Great lesson material will drive your e-learning program forward and lousy content will cause it to sink and burn. Firefighters want training that is a valuable use of their time. If your e-learning program begins with content that is less than inspiring, it will be dismissed by the very people it is intended to help. Content is king and well-thought-out and scripted e-learning modules take time and effort to create.

So, how do you build great content? As you would with traditional teaching, start lesson planning with learning objectives and outcomes. Determine the must-know and the nice-to-know items in the training. Once you know the end goal of the learning session, you need to figure out how you are going to get there.

It is easier to build lesson content if you record videos or computer screen casts in which you ad lib from a list of key points, much like lecturing in a classroom. E-learning authoring software such as Adobe Captivate or Articulate Storyline allow you to build fully animated and narrated messages, but take more upfront production time to storyboard and script a message word for word, and then tie in the visual and media elements. Alternately, a well-thought-out question on a discussion forum allows students to engage directly with the content and to teach each other, and requires very little development time.

At every opportunity, build in activities and items that get the students to engage directly with the materials. Activities will keep firefighters’ attention and force them to recall and use the information they are learning. A great classroom session actively involves the students and keeps them continuously engaged; great e-learning modules are exactly the same.

■ Ensure a solid return on investment
Building e-learning material is a challenging and time-consuming process. Once a module is finished, however, it is used over and over again and the return on investment increases with each additional student who views the module. In Brampton, we have spent anywhere from 100 to more than 300 hours developing lessons that take between 20 minutes and three hours for students to complete. That may seem like a monumental  effort, but especially for classes that are taught over and over again, it saves time in the long run. Knowing that, you’ll want to prioritize lessons that have a longer shelf life and ones that will be used repeatedly.  

Which modules will have the most mileage? What items are absolutely imperative in order to have everyone on the same page? Which items show up time and time again and are not likely to change much? Think about WHMIS training, health and safety training, medical training, recruit training, traffic control, incident-command system, and so on.

■ Consider who will create content
When it comes to content, everything centres on teaching ability – there are great teachers and lousy ones. The great teachers are the ones who know how to keep the room alive, the students engaged and the lessons fun and interesting. E-learning modules will be more successful if they have students interact with the materials, make decisions, and participate somehow, either with the module or with other students. Set the tone for your entire program from the very first module by picking an excellent instructor.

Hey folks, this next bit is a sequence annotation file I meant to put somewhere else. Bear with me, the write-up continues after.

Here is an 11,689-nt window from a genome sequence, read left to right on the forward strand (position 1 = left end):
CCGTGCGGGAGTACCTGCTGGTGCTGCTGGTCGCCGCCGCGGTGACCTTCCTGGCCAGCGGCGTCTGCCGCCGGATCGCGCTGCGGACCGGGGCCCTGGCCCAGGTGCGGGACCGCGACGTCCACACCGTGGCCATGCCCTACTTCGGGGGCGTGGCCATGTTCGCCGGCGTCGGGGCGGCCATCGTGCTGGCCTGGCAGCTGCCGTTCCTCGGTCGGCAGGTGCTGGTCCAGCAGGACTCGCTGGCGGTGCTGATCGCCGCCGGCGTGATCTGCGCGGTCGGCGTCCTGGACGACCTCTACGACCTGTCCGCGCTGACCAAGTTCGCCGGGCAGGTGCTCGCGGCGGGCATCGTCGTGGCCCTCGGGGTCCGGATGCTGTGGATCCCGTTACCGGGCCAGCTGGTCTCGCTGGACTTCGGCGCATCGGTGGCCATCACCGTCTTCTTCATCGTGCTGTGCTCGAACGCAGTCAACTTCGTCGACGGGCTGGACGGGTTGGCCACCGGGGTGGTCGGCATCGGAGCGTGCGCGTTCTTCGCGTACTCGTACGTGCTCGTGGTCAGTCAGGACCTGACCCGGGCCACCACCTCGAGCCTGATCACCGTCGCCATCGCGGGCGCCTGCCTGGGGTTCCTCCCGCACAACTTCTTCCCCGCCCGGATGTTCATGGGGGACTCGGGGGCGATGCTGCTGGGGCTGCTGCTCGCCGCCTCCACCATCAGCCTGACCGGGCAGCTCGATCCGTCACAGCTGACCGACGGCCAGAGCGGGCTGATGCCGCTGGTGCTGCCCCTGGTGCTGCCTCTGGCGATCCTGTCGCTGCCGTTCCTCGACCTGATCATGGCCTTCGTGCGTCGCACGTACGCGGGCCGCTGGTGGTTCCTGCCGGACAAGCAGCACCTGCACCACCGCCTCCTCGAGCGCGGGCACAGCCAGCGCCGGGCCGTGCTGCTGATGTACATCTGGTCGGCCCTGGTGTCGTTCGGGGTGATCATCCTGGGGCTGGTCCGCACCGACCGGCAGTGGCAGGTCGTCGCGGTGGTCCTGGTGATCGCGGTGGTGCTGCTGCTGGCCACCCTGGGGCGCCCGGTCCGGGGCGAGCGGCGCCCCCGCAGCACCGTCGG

Is there someone in your department who understands both fire-service training and how to use technology? E-learning is heavily based on visual communication, so members with graphic design and/or video-production experience would be extremely helpful. Once you recruit these members, allow them some time to develop their skills. Efficiencies come with experience and you will need to be patient and allow your people the opportunity to gain that experience.

I regularly use Adobe Illustrator and Photoshop to create the graphical assets for the modules and Adobe Premiere Pro for video editing. I use Camtasia for screencasting videos and Articulate Presenter, Engage and Quizmaker are my e-learning authoring tools at the moment. Brampton uses SharePoint 2007 for all city departments and we use it to host information and discussion forums.

Video editing and production cost have reduced dramatically over the past few years but you’ll still need a robust computer with excellent processing capabilities. You will want digital SLR cameras with an audio-input jack (built-in camera microphones are not worth using). Camera accessories such as a quality tripod preferably with panning capability, bags, extra batteries, memory cards and some lens options such as wide angle or zoom are helpful. We recently picked up a second camera so that we can shoot the same footage from different angles and combine them in post production. For sound we use a Zoom H4n field recorder and Sennheiser wireless lavalier microphones. We have three LED lights and an assortment of tripods as well as a backdrop screen. While our first e-learning modules were created using iPhone videos and free editing software, the equipment mentioned cost us less than $10,000 and dramatically increased our video quality.

I hope you can appreciate the effort that goes into e-learning development. Take the time to plan your e-learning program properly; avoid publishing a PowerPoint and expecting your front-line responders to respond favourably. E-learning will change the way firefighters teach and learn, but it requires an up-front investment to ensure the program is sustainable.

Chris Davison-Vanderburg is a training officer with Brampton Fire and Emergency Services in Ontario. He has been a member of the fire service since 2004. Email Chris at and follow him on Twitter at @CapHyphen